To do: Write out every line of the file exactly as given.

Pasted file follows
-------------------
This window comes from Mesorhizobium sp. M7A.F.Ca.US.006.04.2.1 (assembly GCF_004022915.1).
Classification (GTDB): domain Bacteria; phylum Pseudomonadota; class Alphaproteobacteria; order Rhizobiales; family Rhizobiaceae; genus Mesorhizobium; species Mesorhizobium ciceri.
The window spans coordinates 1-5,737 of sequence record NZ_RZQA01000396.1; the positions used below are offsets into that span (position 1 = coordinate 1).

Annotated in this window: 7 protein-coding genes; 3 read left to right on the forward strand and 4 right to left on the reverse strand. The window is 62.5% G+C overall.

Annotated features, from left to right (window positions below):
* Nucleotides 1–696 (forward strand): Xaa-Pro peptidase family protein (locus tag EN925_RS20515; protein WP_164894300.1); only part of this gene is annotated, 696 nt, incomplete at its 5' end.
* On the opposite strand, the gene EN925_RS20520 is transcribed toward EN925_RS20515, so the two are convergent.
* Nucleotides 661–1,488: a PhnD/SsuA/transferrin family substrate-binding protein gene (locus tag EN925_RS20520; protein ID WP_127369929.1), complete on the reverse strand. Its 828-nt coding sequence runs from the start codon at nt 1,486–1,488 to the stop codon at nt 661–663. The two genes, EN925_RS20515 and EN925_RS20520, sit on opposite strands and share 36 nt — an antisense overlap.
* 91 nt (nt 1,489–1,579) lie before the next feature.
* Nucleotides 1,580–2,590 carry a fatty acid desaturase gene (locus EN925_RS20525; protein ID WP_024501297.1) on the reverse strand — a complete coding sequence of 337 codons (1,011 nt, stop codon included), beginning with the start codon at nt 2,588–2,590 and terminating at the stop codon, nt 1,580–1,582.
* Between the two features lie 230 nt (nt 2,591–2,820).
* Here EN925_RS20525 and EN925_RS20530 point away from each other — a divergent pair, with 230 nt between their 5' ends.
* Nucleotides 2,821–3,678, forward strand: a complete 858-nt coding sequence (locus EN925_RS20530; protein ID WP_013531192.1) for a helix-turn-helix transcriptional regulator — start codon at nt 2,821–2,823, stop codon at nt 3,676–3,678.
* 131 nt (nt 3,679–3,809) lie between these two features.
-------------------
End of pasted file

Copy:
This window comes from Mesorhizobium sp. M7A.F.Ca.US.006.04.2.1 (assembly GCF_004022915.1).
Classification (GTDB): domain Bacteria; phylum Pseudomonadota; class Alphaproteobacteria; order Rhizobiales; family Rhizobiaceae; genus Mesorhizobium; species Mesorhizobium ciceri.
The window spans coordinates 1-5,737 of sequence record NZ_RZQA01000396.1; the positions used below are offsets into that span (position 1 = coordinate 1).

Annotated in this window: 7 protein-coding genes; 3 read left to right on the forward strand and 4 right to left on the reverse strand. The window is 62.5% G+C overall.

Annotated features, from left to right (window positions below):
* Nucleotides 1–696 (forward strand): Xaa-Pro peptidase family protein (locus tag EN925_RS20515; protein WP_164894300.1); only part of this gene is annotated, 696 nt, incomplete at its 5' end.
* On the opposite strand, the gene EN925_RS20520 is transcribed toward EN925_RS20515, so the two are convergent.
* Nucleotides 661–1,488: a PhnD/SsuA/transferrin family substrate-binding protein gene (locus tag EN925_RS20520; protein ID WP_127369929.1), complete on the reverse strand. Its 828-nt coding sequence runs from the start codon at nt 1,486–1,488 to the stop codon at nt 661–663. The two genes, EN925_RS20515 and EN925_RS20520, sit on opposite strands and share 36 nt — an antisense overlap.
* 91 nt (nt 1,489–1,579) lie before the next feature.
* Nucleotides 1,580–2,590 carry a fatty acid desaturase gene (locus EN925_RS20525; protein ID WP_024501297.1) on the reverse strand — a complete coding sequence of 337 codons (1,011 nt, stop codon included), beginning with the start codon at nt 2,588–2,590 and terminating at the stop codon, nt 1,580–1,582.
* Between the two features lie 230 nt (nt 2,591–2,820).
* Here EN925_RS20525 and EN925_RS20530 point away from each other — a divergent pair, with 230 nt between their 5' ends.
* Nucleotides 2,821–3,678, forward strand: a complete 858-nt coding sequence (locus EN925_RS20530; protein ID WP_013531192.1) for a helix-turn-helix transcriptional regulator — start codon at nt 2,821–2,823, stop codon at nt 3,676–3,678.
* 131 nt (nt 3,679–3,809) lie between these two features.